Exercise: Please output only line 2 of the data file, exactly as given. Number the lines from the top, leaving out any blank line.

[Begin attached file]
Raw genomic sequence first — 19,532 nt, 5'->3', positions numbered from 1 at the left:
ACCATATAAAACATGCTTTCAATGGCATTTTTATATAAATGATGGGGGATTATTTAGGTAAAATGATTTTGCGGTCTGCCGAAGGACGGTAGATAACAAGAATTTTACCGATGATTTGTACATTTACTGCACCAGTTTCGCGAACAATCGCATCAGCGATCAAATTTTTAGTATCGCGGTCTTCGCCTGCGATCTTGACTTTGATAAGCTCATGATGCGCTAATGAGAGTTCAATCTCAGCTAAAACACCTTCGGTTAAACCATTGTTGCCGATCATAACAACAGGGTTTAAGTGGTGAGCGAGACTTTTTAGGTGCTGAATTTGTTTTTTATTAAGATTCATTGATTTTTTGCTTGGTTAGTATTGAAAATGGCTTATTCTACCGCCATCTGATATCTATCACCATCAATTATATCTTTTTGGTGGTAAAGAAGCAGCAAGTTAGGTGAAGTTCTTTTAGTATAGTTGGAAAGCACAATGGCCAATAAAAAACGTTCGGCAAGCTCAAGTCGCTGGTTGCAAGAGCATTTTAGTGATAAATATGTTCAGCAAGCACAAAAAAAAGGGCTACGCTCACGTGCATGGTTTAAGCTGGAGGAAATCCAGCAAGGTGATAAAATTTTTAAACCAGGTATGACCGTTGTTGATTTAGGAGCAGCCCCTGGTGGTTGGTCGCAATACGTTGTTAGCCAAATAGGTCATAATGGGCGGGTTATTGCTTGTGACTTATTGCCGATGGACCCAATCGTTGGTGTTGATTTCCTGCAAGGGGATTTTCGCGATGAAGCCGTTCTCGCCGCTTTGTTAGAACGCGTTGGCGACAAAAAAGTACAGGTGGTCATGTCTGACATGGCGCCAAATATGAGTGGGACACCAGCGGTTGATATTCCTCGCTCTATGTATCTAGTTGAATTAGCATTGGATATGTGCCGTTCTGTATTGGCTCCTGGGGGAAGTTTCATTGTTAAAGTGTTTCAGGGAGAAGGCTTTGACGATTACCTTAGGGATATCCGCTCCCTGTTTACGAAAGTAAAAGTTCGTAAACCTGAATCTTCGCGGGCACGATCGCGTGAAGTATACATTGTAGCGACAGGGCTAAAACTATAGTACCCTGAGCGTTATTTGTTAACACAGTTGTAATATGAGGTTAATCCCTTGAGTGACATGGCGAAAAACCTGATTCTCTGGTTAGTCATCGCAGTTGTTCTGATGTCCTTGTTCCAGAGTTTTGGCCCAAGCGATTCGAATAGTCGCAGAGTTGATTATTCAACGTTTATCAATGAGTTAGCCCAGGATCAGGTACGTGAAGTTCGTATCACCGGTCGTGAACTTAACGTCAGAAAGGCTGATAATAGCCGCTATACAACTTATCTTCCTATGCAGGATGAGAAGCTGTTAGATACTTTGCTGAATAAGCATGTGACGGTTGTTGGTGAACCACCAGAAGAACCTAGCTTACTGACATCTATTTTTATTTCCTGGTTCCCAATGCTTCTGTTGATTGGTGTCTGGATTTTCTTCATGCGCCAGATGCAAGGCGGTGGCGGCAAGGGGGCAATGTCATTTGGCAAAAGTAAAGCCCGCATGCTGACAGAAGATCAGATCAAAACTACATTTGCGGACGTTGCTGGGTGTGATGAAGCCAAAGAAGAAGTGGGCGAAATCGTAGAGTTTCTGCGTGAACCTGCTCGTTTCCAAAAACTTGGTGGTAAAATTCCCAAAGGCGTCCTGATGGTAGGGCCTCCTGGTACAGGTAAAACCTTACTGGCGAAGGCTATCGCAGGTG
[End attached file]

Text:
ACCATATAAAACATGCTTTCAATGGCATTTTTATATAAATGATGGGGGATTATTTAGGTAAAATGATTTTGCGGTCTGCCGAAGGACGGTAGATAACAAGAATTTTACCGATGATTTGTACATTTACTGCACCAGTTTCGCGAACAATCGCATCAGCGATCAAATTTTTAGTATCGCGGTCTTCGCCTGCGATCTTGACTTTGATAAGCTCATGATGCGCTAATGAGAGTTCAATCTCAGCTAAAACACCTTCGGTTAAACCATTGTTGCCGATCATAACAACAGGGTTTAAGTGGTGAGCGAGACTTTTTAGGTGCTGAATTTGTTTTTTATTAAGATTCATTGATTTTTTGCTTGGTTAGTATTGAAAATGGCTTATTCTACCGCCATCTGATATCTATCACCATCAATTATATCTTTTTGGTGGTAAAGAAGCAGCAAGTTAGGTGAAGTTCTTTTAGTATAGTTGGAAAGCACAATGGCCAATAAAAAACGTTCGGCAAGCTCAAGTCGCTGGTTGCAAGAGCATTTTAGTGATAAATATGTTCAGCAAGCACAAAAAAAAGGGCTACGCTCACGTGCATGGTTTAAGCTGGAGGAAATCCAGCAAGGTGATAAAATTTTTAAACCAGGTATGACCGTTGTTGATTTAGGAGCAGCCCCTGGTGGTTGGTCGCAATACGTTGTTAGCCAAATAGGTCATAATGGGCGGGTTATTGCTTGTGACTTATTGCCGATGGACCCAATCGTTGGTGTTGATTTCCTGCAAGGGGATTTTCGCGATGAAGCCGTTCTCGCCGCTTTGTTAGAACGCGTTGGCGACAAAAAAGTACAGGTGGTCATGTCTGACATGGCGCCAAATATGAGTGGGACACCAGCGGTTGATATTCCTCGCTCTATGTATCTAGTTGAATTAGCATTGGATATGTGCCGTTCTGTATTGGCTCCTGGGGGAAGTTTCATTGTTAAAGTGTTTCAGGGAGAAGGCTTTGACGATTACCTTAGGGATATCCGCTCCCTGTTTACGAAAGTAAAAGTTCGTAAACCTGAATCTTCGCGGGCACGATCGCGTGAAGTATACATTGTAGCGACAGGGCTAAAACTATAGTACCCTGAGCGTTATTTGTTAACACAGTTGTAATATGAGGTTAATCCCTTGAGTGACATGGCGAAAAACCTGATTCTCTGGTTAGTCATCGCAGTTGTTCTGATGTCCTTGTTCCAGAGTTTTGGCCCAAGCGATTCGAATAGTCGCAGAGTTGATTATTCAACGTTTATCAATGAGTTAGCCCAGGATCAGGTACGTGAAGTTCGTATCACCGGTCGTGAACTTAACGTCAGAAAGGCTGATAATAGCCGCTATACAACTTATCTTCCTATGCAGGATGAGAAGCTGTTAGATACTTTGCTGAATAAGCATGTGACGGTTGTTGGTGAACCACCAGAAGAACCTAGCTTACTGACATCTATTTTTATTTCCTGGTTCCCAATGCTTCTGTTGATTGGTGTCTGGATTTTCTTCATGCGCCAGATGCAAGGCGGTGGCGGCAAGGGGGCAATGTCATTTGGCAAAAGTAAAGCCCGCATGCTGACAGAAGATCAGATCAAAACTACATTTGCGGACGTTGCTGGGTGTGATGAAGCCAAAGAAGAAGTGGGCGAAATCGTAGAGTTTCTGCGTGAACCTGCTCGTTTCCAAAAACTTGGTGGTAAAATTCCCAAAGGCGTCCTGATGGTAGGGCCTCCTGGTACAGGTAAAACCTTACTGGCGAAGGCTATCGCAGGTG